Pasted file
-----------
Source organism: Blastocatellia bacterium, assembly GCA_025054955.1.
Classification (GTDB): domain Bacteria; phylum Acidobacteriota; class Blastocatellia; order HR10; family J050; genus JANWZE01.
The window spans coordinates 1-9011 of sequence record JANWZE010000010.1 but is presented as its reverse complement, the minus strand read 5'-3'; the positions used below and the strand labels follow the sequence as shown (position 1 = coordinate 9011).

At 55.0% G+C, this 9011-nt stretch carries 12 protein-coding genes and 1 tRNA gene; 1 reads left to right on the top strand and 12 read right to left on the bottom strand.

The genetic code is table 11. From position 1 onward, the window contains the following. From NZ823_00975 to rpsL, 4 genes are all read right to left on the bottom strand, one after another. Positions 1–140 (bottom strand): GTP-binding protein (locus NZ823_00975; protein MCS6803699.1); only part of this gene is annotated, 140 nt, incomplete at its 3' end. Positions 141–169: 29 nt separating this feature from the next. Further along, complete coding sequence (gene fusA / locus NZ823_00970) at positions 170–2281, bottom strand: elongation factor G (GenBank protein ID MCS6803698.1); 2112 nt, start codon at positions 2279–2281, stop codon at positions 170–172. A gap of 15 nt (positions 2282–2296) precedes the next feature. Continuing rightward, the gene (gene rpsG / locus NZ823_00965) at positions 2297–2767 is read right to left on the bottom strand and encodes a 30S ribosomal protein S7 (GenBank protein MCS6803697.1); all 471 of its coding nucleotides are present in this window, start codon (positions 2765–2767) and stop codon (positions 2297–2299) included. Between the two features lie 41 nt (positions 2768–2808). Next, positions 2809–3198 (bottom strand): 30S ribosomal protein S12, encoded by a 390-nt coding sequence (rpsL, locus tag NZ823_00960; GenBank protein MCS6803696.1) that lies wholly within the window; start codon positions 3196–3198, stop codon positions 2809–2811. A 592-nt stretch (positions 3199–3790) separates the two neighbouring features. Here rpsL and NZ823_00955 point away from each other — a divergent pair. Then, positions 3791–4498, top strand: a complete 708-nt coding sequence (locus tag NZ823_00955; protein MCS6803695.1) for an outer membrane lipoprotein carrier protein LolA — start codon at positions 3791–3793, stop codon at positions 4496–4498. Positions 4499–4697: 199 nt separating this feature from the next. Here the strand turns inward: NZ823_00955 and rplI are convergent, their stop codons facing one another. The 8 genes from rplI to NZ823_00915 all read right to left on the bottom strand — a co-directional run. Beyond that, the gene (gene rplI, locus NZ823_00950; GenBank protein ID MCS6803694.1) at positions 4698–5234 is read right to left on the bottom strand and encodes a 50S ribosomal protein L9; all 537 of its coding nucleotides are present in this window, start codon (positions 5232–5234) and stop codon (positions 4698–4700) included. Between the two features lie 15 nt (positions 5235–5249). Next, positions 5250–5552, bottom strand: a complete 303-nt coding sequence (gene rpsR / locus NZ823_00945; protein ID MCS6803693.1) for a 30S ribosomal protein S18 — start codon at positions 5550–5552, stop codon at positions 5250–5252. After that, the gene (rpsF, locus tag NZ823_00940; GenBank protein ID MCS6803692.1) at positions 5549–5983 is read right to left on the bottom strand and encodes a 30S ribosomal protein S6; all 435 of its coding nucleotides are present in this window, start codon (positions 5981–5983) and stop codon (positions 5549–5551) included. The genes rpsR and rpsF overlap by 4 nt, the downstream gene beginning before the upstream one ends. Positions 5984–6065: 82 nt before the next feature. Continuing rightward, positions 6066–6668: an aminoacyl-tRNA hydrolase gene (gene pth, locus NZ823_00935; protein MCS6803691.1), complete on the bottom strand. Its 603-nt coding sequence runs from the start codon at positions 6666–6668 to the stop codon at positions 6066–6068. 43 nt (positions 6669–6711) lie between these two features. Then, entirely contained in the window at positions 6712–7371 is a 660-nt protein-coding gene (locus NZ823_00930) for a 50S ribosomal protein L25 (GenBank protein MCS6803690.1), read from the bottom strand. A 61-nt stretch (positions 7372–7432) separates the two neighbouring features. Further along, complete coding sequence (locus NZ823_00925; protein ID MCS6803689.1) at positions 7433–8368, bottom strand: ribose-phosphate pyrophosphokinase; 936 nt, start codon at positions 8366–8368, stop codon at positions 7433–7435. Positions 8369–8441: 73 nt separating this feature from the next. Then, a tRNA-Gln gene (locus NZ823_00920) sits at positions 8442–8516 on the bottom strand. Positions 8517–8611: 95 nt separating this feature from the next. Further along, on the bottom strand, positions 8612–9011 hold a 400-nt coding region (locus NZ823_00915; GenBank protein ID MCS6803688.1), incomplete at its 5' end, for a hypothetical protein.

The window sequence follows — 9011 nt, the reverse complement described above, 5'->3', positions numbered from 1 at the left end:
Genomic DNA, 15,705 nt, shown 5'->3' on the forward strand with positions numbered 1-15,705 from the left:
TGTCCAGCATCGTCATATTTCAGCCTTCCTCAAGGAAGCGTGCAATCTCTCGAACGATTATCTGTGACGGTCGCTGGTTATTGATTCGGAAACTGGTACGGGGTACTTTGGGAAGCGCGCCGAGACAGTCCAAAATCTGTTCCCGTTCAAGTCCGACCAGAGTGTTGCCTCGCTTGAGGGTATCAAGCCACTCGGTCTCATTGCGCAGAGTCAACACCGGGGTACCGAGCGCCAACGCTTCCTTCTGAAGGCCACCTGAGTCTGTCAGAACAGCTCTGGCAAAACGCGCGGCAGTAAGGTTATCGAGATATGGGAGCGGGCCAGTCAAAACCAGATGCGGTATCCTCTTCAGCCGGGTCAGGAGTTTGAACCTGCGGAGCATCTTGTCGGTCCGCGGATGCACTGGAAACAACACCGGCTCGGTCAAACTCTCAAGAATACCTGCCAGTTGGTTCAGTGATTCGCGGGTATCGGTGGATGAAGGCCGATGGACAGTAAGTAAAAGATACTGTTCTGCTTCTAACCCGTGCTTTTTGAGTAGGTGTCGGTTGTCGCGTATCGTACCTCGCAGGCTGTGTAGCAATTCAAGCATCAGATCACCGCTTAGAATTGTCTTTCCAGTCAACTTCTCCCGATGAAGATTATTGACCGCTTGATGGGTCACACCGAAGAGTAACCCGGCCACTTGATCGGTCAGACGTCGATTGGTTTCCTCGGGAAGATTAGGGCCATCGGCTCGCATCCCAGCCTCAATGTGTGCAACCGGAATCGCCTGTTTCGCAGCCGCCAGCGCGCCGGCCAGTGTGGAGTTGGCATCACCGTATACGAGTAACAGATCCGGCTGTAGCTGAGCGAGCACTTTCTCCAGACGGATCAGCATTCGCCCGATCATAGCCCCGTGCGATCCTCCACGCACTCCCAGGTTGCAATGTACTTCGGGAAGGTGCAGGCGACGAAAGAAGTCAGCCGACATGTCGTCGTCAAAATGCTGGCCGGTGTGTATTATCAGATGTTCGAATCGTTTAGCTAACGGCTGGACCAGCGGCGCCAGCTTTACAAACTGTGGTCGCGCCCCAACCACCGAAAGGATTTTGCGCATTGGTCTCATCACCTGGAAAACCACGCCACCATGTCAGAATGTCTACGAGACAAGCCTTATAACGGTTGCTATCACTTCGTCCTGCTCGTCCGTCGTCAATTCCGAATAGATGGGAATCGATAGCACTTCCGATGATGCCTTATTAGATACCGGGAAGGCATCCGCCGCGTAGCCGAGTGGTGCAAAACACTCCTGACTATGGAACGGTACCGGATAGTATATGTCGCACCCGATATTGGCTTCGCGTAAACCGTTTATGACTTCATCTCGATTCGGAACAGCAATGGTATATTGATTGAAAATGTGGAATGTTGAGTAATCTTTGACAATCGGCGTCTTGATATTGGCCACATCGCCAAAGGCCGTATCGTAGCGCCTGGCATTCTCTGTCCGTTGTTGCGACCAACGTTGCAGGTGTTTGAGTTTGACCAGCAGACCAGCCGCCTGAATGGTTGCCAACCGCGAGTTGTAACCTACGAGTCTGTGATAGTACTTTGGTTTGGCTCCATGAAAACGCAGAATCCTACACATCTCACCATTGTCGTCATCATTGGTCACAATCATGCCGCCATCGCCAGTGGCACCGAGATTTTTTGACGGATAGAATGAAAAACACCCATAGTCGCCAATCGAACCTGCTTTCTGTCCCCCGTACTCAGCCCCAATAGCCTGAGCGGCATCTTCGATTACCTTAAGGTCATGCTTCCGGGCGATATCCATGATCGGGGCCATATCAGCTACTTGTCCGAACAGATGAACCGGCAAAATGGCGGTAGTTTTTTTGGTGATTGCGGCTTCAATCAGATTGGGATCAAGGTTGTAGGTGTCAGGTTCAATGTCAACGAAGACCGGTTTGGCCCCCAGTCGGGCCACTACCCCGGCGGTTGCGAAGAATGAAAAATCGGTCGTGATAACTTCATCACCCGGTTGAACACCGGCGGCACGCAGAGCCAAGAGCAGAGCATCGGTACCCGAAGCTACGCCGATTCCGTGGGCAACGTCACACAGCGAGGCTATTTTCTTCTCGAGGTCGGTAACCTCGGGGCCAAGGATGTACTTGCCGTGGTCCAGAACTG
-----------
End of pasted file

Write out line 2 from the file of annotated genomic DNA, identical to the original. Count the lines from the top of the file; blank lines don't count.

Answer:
Classification (GTDB): domain Bacteria; phylum Acidobacteriota; class Blastocatellia; order HR10; family J050; genus JANWZE01.